Rodent DNA reveals black market fur trade

Rodent DNA reveals black market fur trade

Rodent DNA reveals black market fur trade

This article is from Hakai Magazine, an online publication about science and society in coastal ecosystems. Read more stories like this one at hakaimagazine.com.

The two landmasses that make up most of New Zealand – the North Island and the South Island – are less than 25 kilometers apart, but they couldn’t be more different. The North Island is home to the country’s largest city, Auckland, and is known for towering volcanoes, legendary surfing beaches and relatively mild weather. In the colder, quieter South Island, the rugged landscape is punctured by pristine lakes, rolling glaciers and snow-capped mountains – familiar sights for fans of the sport. Lord of the Rings film trilogy. Recent research reveals that the islands’ differences even extend to their rodents. And discoveries can change our understanding of history.

It all started two decades ago, when zoologist Carolyn King and one of her students were unraveling the origins of invasive New Zealand mice through genetic analysis. As expected, the researchers found that house mice on the North Island descended from European mice that hitched a ride on the ships of British colonists two centuries ago.

But when King and his team analyzed the South Island mice, they found that the animals were related to a Southeast Asian mouse, a subspecies that is widespread in China but never found outside Asia. The stray mice baffled King, who works at the University of Waikato in New Zealand. “We couldn’t figure out where they came from,” she says.

The rodent conundrum deepened in 2019 when researchers at the University of Auckland in New Zealand discovered the same trend in Norwegian rats. The South Island animals matched a strain known only in China, while the North Island mice were closer to those in England.

Mounting evidence suggests that rats and mice traveled from China to the South Island in the 1800s, when New Zealand was still part of the British colony of Australia. But there were no historical records – at least in English – of direct contact between China and the South Island that would explain how the rodents had arrived. King began to suspect that the circumstances of the rodents’ journey were not entirely honest.

In 2022, King co-authored a study that offers a tantalizing explanation: The rodents arrived with traders who had sailed to China to illegally sell seal pelts from New Zealand and then returned to the South Island. In the 1800s, abundant seal rookeries dotted the rugged coastline of the South Island, fur being the island’s only profitable commodity. And in Guangzhou (now Guangzhou), a bustling port city in southern China that formed the backbone of international trade, seal skins were gaining in value as the world’s sea otters and their precious fur became scarce. Those daring enough to bend the rules by hunting seals could make a fortune.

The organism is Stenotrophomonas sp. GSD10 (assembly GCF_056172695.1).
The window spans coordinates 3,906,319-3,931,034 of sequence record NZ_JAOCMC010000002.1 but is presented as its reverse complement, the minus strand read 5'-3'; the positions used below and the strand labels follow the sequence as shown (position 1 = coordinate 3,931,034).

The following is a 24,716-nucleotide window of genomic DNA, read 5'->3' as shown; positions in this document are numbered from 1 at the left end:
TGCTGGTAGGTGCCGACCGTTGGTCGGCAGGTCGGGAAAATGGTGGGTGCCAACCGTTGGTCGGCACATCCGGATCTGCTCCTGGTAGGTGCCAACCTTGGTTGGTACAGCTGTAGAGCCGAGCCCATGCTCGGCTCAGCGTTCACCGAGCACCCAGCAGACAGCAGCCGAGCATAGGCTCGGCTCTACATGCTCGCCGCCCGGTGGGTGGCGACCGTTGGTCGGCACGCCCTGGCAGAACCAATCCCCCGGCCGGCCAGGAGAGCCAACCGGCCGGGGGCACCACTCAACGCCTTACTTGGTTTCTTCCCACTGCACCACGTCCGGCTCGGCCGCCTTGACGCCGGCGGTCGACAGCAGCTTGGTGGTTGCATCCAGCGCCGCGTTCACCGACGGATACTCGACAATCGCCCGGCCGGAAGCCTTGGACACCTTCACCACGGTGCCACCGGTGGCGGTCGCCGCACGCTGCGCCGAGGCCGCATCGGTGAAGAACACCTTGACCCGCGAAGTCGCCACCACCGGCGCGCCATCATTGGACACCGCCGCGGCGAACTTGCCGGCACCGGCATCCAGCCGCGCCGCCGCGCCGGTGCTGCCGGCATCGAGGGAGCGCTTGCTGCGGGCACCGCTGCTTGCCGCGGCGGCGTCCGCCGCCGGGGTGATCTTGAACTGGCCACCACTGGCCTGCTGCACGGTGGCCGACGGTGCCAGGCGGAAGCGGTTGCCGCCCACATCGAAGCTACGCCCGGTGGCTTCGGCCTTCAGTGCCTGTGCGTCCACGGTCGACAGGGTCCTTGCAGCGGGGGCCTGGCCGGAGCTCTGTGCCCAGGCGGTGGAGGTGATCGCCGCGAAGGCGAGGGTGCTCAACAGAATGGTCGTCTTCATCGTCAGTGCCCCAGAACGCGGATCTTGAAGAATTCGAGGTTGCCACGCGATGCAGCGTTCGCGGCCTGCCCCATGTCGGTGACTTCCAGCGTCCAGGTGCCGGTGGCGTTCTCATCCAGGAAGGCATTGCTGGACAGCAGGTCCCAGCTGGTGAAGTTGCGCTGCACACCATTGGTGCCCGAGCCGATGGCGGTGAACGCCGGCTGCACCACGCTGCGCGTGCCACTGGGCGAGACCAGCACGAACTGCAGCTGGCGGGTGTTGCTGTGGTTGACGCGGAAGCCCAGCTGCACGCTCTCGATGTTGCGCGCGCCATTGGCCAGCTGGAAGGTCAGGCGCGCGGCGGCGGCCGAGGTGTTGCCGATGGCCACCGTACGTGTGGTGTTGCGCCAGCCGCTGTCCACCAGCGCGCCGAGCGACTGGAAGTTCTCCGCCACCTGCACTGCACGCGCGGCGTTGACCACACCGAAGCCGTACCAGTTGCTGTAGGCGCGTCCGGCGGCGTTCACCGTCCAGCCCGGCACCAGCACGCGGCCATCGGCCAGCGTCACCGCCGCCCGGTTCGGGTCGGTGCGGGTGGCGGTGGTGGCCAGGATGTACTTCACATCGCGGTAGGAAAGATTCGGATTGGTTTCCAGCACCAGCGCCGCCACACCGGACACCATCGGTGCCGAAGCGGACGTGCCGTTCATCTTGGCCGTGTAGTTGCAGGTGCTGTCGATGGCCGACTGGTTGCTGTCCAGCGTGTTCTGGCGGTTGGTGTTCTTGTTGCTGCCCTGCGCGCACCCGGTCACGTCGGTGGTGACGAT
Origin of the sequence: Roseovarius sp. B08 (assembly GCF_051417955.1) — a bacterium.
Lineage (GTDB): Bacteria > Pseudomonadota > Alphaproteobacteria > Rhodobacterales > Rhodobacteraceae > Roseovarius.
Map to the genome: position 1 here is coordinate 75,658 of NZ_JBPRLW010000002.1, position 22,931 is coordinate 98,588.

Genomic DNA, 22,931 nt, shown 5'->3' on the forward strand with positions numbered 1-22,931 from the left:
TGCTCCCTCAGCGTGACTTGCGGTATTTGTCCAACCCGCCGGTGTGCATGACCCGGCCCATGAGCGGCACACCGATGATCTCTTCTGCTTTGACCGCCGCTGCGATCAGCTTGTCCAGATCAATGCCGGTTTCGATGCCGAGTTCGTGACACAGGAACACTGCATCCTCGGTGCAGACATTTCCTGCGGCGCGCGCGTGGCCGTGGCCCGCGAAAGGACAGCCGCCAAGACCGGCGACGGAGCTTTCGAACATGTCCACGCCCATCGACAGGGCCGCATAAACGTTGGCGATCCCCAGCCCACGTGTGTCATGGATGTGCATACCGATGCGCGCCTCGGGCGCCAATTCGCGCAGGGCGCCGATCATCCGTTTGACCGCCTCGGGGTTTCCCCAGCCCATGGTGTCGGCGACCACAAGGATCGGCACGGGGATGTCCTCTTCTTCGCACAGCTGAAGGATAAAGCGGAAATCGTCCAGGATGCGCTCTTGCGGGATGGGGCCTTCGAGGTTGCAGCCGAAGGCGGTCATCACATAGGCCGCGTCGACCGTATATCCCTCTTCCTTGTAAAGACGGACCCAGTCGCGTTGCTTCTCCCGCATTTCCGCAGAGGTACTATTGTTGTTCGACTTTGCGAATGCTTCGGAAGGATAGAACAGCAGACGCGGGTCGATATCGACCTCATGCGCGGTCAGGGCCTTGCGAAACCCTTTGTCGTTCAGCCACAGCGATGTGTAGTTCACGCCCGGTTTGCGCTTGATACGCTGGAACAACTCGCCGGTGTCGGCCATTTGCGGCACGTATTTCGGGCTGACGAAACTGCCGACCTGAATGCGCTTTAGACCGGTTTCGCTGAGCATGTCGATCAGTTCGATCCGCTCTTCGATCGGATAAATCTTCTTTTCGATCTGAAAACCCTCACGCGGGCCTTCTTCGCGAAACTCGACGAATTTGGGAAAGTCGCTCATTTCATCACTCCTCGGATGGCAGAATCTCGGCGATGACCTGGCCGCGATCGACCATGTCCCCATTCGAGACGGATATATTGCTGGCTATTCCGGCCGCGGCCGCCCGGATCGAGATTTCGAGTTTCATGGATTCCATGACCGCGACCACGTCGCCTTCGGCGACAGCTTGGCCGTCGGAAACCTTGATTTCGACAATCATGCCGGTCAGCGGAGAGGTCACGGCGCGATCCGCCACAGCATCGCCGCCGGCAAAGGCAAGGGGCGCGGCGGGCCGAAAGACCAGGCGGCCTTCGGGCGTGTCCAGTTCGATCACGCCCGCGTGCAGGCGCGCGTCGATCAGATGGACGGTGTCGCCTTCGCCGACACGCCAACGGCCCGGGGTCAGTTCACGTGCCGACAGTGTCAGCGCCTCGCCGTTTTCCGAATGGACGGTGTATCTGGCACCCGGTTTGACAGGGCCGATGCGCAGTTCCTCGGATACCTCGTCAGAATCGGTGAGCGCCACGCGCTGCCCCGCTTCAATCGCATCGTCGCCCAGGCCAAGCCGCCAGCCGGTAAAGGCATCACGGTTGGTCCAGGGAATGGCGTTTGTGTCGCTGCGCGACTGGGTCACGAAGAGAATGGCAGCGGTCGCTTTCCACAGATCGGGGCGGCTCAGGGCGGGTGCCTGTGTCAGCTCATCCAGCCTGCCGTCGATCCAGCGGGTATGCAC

At the turn of the 19th century, conditions were right for shady businesses to flourish. The starving British East India Company tightly controlled its own monopoly on maritime trade, forbidding the colony from direct trade with China and India. Most official commercial ships from London, England, called at Sydney, Australia, on their way to supply New Zealand’s main port on the North Island.

King hypothesized that unscrupulous fur traders skirted Sydney on their way to and from Canton to avoid the authorities. “Those who wanted to circumvent regulations did so quietly,” she says. These secret trips would also have avoided official record keeping.

To determine whether the invasive South Island rodents arrived on official voyages or via a secret shipping route directly from China, King and his coauthors compared the rodent’s DNA with genetic material from 19th-century rat and mouse specimens unearthed near the harbor. from Sydney.

The results reinforced King’s suspicions. Sydney house mice had European ancestry and the mice’s genes matched those of Norwegian mice found in Great Britain and the North Island. There were no traces of genes from Southeast Asian house mice or the Chinese strain of rats – evidence that ships carrying rodents from China did not pass through Sydney. Or, most of them don’t.

Philippa Mein Smith, a historian at the University of Canterbury in New Zealand who was not involved in the research, says there is some evidence of nefarious dealings through the port. In 1806, colonial authorities arrested Simeon Lord, an ex-convict and Sydney-based seal businessman, for shipping 87,000 seal skins collected from the Antipodes Islands, south of New Zealand, to Canton via Sydney. But, by some small miracle, Lord’s trip must not have released any rodents.

Rogue traders who escaped detection by avoiding official shipping lanes would never have suspected that the genes of stowaway mice and rats might reveal their movements centuries later. “THE [rodents] gave them,” says King.

Mein Smith says King’s conclusion is plausible, given that many Sydney merchants were at least as dishonest and profit-hungry as Lord. “There were all kinds of underhand deals going on,” she says.

Although historians suspected that there was a clandestine trade in seal skins between Australia and China, the paucity of historical evidence made it difficult to confirm.

Genetic evidence can reveal information about the past that cannot be found in historical records or accounts, says study co-author Andrew Veale, a vertebrate pest ecologist and geneticist at Manaaki Whenua Landcare Research. “DNA has this ability to tell the story of what really happened.”

This article first appeared in Hakai Magazine and is republished here with permission.

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